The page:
Bonnaroo And Superfly Struggle With Success
The latest issue of Fast Company magazine profiles the young founders of the massively successful Bonnaroo Festival, Superfly Productions, and their struggles with maintaining and expanding the powerful brand that they have created.
"…Our entire promotional campaign was basically ‘Don’t come,’ " says Farman, the group’s de facto CEO whose biggest fear was that non-ticket holders would crash the party (a big problem at the original Woodstock). Bonnaroo One grossed around $9 million; a year later, Rolling Stone would proclaim it the "American rock festival to end all festivals."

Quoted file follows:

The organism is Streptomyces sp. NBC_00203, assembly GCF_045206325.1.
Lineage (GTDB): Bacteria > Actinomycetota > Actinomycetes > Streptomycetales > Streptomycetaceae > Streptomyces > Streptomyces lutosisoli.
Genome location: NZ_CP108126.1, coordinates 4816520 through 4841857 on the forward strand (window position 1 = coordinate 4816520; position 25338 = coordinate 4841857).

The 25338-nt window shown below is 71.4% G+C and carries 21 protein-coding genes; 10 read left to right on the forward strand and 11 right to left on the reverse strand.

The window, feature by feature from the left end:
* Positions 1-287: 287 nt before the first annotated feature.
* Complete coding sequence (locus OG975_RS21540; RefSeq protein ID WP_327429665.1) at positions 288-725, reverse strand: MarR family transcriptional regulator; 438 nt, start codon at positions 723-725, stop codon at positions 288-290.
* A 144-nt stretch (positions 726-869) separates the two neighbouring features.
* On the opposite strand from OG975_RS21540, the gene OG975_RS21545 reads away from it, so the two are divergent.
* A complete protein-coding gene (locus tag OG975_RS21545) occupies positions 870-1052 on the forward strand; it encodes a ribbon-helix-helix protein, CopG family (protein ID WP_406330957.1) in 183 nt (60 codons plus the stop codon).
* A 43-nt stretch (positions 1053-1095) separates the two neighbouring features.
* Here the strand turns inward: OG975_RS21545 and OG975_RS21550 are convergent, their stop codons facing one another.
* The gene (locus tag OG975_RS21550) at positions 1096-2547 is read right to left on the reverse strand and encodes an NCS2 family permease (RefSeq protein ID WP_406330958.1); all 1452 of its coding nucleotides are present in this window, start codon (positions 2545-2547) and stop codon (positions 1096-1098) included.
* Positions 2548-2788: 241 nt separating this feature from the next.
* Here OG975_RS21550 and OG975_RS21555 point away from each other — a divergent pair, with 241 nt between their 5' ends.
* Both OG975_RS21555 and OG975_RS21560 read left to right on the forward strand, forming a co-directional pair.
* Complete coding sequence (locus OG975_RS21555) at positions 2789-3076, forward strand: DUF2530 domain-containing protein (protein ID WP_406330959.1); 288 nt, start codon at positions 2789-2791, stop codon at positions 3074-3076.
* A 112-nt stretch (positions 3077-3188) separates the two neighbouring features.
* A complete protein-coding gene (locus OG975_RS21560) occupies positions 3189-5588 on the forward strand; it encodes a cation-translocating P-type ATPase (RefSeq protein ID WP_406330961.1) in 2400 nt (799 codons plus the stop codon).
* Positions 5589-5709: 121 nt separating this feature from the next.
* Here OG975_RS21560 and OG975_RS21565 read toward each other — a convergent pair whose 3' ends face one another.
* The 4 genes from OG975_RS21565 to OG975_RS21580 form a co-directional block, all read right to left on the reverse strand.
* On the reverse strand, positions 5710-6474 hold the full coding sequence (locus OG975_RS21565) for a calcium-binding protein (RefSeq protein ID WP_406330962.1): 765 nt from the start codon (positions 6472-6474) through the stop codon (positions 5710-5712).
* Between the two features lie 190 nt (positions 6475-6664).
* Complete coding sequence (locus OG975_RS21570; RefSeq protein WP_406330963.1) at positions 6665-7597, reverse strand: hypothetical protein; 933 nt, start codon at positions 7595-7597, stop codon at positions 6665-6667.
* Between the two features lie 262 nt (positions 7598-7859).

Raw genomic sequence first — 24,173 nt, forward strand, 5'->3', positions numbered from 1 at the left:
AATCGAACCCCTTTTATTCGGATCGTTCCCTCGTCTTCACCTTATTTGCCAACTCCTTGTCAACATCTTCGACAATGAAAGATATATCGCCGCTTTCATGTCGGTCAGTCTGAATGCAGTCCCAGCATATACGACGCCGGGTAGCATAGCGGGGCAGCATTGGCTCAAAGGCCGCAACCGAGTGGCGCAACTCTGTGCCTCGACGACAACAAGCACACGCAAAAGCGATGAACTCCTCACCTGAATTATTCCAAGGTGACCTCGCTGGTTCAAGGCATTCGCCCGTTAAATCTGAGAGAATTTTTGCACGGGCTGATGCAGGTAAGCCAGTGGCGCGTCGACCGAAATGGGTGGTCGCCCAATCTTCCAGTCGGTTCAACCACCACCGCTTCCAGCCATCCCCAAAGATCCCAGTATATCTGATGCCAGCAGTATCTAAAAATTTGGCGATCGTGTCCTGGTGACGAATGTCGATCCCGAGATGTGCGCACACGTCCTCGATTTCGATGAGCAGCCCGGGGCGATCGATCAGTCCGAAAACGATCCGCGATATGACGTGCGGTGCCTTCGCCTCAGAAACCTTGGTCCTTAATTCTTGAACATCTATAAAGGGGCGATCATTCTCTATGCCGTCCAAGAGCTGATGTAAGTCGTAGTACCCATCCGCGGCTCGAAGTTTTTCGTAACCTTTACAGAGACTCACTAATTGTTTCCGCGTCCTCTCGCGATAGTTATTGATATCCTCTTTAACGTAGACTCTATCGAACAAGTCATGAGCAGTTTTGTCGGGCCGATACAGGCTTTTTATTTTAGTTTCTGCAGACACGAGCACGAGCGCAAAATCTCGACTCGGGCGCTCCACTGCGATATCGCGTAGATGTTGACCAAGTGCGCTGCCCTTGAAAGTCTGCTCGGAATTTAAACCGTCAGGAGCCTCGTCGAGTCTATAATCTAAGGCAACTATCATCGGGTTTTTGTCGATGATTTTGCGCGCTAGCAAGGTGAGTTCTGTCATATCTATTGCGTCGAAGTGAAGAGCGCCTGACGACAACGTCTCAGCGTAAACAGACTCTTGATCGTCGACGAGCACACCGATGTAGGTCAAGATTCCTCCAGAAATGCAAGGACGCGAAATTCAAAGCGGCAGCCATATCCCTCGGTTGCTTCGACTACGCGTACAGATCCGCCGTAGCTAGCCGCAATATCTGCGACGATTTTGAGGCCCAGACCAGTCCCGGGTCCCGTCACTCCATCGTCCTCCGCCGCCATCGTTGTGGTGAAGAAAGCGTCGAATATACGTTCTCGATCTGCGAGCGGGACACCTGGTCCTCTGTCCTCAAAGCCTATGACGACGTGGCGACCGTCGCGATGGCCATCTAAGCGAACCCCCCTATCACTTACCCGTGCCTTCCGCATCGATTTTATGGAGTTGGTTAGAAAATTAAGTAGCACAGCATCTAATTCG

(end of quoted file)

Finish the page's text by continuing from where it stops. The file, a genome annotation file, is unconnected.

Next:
"…But after a year-over-year decline that saw Bonnaroo’s attendance slip to around 80,000 in 2005–a fall of 10,000 people, with approximately $1 million in lost revenue–Superfly’s carefully cultivated cred has come up against the cold reality of commerce…"
"…Which means Superfly must evolve or risk evaporation….faced with growing competition from satellite radio, free and fast digital downloads, and the increasingly crowded festival calendar, it’s looking for nonmusical ways of reachings its fans. "We’re moving beyond the music space," says Mayers. "We want to use Superfly as the umbrella company to build our brand. Real estate, restaurants, hotels, resorts–we’re open to everything."
"…Whether Superfly can become a Hard Rock Cafe for the jam-band clan without trashing its brand depends mostly on the fans…". (Read the full article here.)